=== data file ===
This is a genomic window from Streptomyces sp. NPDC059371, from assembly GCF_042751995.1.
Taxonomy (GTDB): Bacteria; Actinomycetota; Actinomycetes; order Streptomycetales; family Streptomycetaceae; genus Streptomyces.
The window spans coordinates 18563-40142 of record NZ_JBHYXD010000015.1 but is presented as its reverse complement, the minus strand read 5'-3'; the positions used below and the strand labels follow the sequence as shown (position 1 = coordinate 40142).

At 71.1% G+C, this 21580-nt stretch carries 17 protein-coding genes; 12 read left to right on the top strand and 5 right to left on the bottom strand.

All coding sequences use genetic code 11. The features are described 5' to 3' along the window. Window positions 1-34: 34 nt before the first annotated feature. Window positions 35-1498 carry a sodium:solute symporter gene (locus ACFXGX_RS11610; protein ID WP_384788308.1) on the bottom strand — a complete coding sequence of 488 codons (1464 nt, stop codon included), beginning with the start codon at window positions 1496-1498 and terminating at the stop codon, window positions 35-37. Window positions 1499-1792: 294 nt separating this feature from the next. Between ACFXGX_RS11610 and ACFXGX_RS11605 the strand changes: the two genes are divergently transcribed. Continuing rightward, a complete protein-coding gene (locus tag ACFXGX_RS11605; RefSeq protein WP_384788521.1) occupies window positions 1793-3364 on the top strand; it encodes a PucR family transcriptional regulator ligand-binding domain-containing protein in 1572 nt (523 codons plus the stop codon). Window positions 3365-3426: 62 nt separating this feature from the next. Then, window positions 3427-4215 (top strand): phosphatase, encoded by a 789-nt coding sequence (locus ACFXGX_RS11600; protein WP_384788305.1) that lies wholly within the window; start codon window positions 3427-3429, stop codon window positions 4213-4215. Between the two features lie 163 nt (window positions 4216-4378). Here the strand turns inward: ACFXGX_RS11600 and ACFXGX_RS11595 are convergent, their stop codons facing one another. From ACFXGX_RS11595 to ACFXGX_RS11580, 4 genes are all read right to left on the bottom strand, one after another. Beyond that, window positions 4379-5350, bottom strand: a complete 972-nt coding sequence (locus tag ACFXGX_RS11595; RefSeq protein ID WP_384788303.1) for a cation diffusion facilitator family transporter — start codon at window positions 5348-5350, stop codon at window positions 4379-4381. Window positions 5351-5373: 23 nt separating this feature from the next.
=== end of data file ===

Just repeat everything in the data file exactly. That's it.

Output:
This is a genomic window from Streptomyces sp. NPDC059371, from assembly GCF_042751995.1.
Taxonomy (GTDB): Bacteria; Actinomycetota; Actinomycetes; order Streptomycetales; family Streptomycetaceae; genus Streptomyces.
The window spans coordinates 18563-40142 of record NZ_JBHYXD010000015.1 but is presented as its reverse complement, the minus strand read 5'-3'; the positions used below and the strand labels follow the sequence as shown (position 1 = coordinate 40142).

At 71.1% G+C, this 21580-nt stretch carries 17 protein-coding genes; 12 read left to right on the top strand and 5 right to left on the bottom strand.

All coding sequences use genetic code 11. The features are described 5' to 3' along the window. Window positions 1-34: 34 nt before the first annotated feature. Window positions 35-1498 carry a sodium:solute symporter gene (locus ACFXGX_RS11610; protein ID WP_384788308.1) on the bottom strand — a complete coding sequence of 488 codons (1464 nt, stop codon included), beginning with the start codon at window positions 1496-1498 and terminating at the stop codon, window positions 35-37. Window positions 1499-1792: 294 nt separating this feature from the next. Between ACFXGX_RS11610 and ACFXGX_RS11605 the strand changes: the two genes are divergently transcribed. Continuing rightward, a complete protein-coding gene (locus tag ACFXGX_RS11605; RefSeq protein WP_384788521.1) occupies window positions 1793-3364 on the top strand; it encodes a PucR family transcriptional regulator ligand-binding domain-containing protein in 1572 nt (523 codons plus the stop codon). Window positions 3365-3426: 62 nt separating this feature from the next. Then, window positions 3427-4215 (top strand): phosphatase, encoded by a 789-nt coding sequence (locus ACFXGX_RS11600; protein WP_384788305.1) that lies wholly within the window; start codon window positions 3427-3429, stop codon window positions 4213-4215. Between the two features lie 163 nt (window positions 4216-4378). Here the strand turns inward: ACFXGX_RS11600 and ACFXGX_RS11595 are convergent, their stop codons facing one another. From ACFXGX_RS11595 to ACFXGX_RS11580, 4 genes are all read right to left on the bottom strand, one after another. Beyond that, window positions 4379-5350, bottom strand: a complete 972-nt coding sequence (locus tag ACFXGX_RS11595; RefSeq protein ID WP_384788303.1) for a cation diffusion facilitator family transporter — start codon at window positions 5348-5350, stop codon at window positions 4379-4381. Window positions 5351-5373: 23 nt separating this feature from the next.